Port of Tauranga, New Zealand's largest export port, may increase its dividend payout ratio and make additional capital payments to investors as cash flows return to normal levels after a period of higher spending, according to brokerage Craigs Investment Partners.
The port company will probably spend an average $48 million a year over 2012-16 to complete its current expansion and dredging plans, Arie Dekker, an analyst at Craigs said in a research note. Beyond 2016, the company will probably revert to its average pattern of around $20 million of capital expenditure a year, Dekker said.
"Net debt is expected to increase over this initial period but to come down at the end of the dredging programme - at which point we forecast an increase in payout ratio to 90 per cent from 80 per cent over 2013-17," Dekker said in the note. "We are forecasting for 9 per cent growth in dividends over the medium-to-longer-term supported by solid growth in underlying performance and Port of Tauranga's strong balance sheet - with this being at a 90 per cent payout ratio, potential for capital repayments are also possible."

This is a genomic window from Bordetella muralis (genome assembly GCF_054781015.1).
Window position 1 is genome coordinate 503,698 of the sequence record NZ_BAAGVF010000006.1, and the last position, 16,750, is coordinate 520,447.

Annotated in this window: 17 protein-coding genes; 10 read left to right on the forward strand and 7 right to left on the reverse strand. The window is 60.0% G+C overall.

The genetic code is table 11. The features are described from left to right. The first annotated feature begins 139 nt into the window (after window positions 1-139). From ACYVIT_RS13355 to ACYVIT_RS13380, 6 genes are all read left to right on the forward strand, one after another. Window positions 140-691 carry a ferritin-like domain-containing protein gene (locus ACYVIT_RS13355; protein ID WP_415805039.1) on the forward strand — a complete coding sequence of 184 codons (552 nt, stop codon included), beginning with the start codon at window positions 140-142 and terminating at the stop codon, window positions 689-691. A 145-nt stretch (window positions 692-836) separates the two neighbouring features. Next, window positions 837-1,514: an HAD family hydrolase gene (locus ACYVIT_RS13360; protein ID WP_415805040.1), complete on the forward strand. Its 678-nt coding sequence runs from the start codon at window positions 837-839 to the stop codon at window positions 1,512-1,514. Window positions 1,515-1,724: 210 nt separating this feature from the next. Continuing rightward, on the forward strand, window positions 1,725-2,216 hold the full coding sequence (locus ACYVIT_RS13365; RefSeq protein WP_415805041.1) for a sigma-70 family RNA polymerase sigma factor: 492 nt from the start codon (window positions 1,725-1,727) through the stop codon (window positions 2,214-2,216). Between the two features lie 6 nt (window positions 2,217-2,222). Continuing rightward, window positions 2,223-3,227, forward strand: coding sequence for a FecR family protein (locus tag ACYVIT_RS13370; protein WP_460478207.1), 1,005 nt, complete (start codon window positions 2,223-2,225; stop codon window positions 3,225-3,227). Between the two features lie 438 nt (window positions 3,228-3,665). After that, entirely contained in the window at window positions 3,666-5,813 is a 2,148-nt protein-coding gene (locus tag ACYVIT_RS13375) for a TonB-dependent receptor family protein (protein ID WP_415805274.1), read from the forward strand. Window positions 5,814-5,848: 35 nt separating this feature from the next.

Port of Tauranga posted a record annual profit in 2013 as it readies for a dredging project to prepare for larger ships. The port is pushing for supremacy in the port sector with dredging expected to start next year, and after investing in its MetroPort facilities in Auckland and taking a 50 per cent stake in PrimePort Timaru.
Shares in Port of Tauranga were unchanged at $13.90, having gained 5.6 per cent this year.
Craigs has a 'hold' recommendation on the shares, with a spot valuation of $13.38 and a 12-month price target of $14.22.